So here states are “protecting” people by prohibiting lower-cost alternatives.
Federal Protection from Employment
With little ability to push legislation through Congress, President Barack Obama is attempting to unilaterally reward his chief backers. One recent measure expanded mandatory overtime. Another would force government contractors to provide paid sick leave; some legislators would mandate that, plus paid parental leave, for all employers. The president is also pushing new guidelines and rules to force companies to turn independent contractors into company employees.
If the great majority of people prefer full-service pumps, there’s no need for legislation.
Set aside the convenient fact that the last measure would benefit the government by making tax collection easier. All of these steps only appear to help employees. As Milton Friedman once said, there ain’t no such thing as a free lunch.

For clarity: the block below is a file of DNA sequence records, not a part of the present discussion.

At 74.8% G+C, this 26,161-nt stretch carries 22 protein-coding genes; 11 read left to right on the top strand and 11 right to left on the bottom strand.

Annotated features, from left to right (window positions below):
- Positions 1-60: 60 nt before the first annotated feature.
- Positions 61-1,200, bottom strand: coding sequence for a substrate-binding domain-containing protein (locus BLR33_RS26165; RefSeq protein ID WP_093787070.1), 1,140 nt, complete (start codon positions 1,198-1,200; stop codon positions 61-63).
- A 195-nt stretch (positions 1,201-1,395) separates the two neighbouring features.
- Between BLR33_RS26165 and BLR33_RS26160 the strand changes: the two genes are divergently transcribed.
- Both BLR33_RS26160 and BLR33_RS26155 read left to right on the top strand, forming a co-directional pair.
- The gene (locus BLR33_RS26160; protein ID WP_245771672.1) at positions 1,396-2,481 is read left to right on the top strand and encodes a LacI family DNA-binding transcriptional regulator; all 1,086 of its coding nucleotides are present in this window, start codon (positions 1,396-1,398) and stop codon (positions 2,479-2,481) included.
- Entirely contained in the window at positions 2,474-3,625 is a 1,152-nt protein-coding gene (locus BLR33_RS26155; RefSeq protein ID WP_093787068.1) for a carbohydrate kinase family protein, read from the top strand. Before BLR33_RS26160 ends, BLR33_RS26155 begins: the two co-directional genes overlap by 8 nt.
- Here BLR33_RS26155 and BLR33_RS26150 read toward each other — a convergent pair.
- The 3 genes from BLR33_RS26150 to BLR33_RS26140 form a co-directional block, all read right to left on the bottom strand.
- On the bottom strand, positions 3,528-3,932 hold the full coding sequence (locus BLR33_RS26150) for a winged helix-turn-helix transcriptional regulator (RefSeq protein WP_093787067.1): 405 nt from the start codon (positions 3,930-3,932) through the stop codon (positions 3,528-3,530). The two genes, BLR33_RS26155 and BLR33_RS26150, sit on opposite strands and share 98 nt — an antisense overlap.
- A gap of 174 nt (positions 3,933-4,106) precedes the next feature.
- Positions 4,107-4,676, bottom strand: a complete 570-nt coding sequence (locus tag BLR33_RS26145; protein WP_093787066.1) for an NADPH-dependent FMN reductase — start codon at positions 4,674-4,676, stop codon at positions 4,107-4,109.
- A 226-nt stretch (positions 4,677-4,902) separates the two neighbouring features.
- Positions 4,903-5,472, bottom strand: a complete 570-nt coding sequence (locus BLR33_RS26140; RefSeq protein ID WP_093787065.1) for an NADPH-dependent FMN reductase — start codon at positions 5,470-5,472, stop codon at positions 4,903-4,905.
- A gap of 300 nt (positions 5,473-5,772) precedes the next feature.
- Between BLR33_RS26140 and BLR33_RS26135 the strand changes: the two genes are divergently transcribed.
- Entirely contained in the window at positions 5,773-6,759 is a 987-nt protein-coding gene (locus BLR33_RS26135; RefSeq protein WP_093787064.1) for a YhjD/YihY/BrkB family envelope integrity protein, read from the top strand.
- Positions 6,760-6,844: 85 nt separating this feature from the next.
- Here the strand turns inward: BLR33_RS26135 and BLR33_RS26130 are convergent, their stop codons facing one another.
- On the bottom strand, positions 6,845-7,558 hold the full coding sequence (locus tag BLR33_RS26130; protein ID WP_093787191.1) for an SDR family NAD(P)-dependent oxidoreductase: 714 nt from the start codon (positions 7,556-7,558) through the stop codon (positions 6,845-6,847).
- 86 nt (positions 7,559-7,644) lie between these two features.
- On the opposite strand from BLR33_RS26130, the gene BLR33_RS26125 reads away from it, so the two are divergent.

Unless someone, say some Persian Gulf king or other potentate, is handing out free money to American businesses, government can only rearrange the compensation paid to workers. More money in fringe benefits means less money in salaries. More money to parents means less money to the childless. More money in government-mandated benefits for people as staff members means less money in pay for people as freelancers — as well as fewer people hired and fewer hours worked.
Thus, here is more government “protection,” this time at the national level, that makes people worse off. Indeed, examples like these demonstrate how often those who run the government act as if serving those governed is their last priority. In every one of these cases, it is clamorous interest groups that demand action in the name of everyone else. The fact that they benefit at everyone else’s expense should surprise no one.
Government routinely abuses its power. That’s not a particularly profound observation. Even if it doesn’t eliminate the justification for government, it should cause us to be far more skeptical in assessing the claims of those who lobby on behalf of expansive programs and restrictive regulations. Politicians and bureaucrats routinely come to us claiming that they want to help us. Instead, they make us pay more to eat, and pay more to drive to where we are going to eat. Far too often, they do much more harm than good.